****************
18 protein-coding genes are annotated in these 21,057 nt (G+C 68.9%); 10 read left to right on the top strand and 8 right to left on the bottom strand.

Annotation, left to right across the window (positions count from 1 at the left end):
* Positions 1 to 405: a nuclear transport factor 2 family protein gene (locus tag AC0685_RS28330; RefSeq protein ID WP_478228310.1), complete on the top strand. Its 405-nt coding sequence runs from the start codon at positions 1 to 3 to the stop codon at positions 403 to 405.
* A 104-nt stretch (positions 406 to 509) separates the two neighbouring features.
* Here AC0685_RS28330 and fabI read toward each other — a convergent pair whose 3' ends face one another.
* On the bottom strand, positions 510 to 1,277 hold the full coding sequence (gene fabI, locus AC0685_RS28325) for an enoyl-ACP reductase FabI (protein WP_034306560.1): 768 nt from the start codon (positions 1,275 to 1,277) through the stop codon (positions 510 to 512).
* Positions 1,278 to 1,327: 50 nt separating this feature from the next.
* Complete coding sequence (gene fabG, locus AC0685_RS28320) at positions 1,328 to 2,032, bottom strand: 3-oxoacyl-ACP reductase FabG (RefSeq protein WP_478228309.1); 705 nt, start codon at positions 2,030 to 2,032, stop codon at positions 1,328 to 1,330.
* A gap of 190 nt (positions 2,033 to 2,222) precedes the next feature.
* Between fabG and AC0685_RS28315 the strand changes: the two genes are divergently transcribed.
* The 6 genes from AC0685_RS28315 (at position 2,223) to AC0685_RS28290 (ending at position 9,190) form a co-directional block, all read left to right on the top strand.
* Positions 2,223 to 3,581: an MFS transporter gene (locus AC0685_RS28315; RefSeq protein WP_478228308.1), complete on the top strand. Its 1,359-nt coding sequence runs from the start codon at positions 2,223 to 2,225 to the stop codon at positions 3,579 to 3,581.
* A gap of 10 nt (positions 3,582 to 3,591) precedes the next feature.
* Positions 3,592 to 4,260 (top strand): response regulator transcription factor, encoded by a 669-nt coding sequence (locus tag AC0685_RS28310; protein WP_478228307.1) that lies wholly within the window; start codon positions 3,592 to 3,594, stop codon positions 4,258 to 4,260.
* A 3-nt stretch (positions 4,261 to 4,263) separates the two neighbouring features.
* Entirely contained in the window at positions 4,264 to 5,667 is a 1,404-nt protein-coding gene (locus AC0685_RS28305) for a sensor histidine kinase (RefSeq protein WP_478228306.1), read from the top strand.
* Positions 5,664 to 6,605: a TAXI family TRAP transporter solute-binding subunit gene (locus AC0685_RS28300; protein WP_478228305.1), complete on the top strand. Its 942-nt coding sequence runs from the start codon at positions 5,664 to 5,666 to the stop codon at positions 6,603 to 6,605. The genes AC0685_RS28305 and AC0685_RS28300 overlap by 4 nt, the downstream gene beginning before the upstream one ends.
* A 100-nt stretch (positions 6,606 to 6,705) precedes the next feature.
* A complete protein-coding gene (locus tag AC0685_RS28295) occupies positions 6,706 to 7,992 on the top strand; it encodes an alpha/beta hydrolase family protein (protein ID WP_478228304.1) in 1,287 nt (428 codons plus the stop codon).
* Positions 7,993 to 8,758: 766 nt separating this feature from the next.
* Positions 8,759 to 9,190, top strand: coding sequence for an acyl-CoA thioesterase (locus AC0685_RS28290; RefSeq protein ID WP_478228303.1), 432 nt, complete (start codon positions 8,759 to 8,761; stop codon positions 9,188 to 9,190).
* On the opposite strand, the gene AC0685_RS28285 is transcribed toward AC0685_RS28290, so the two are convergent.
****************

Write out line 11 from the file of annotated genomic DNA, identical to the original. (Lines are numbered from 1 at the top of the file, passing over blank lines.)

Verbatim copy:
* The 6 genes from AC0685_RS28315 (at position 2,223) to AC0685_RS28290 (ending at position 9,190) form a co-directional block, all read left to right on the top strand.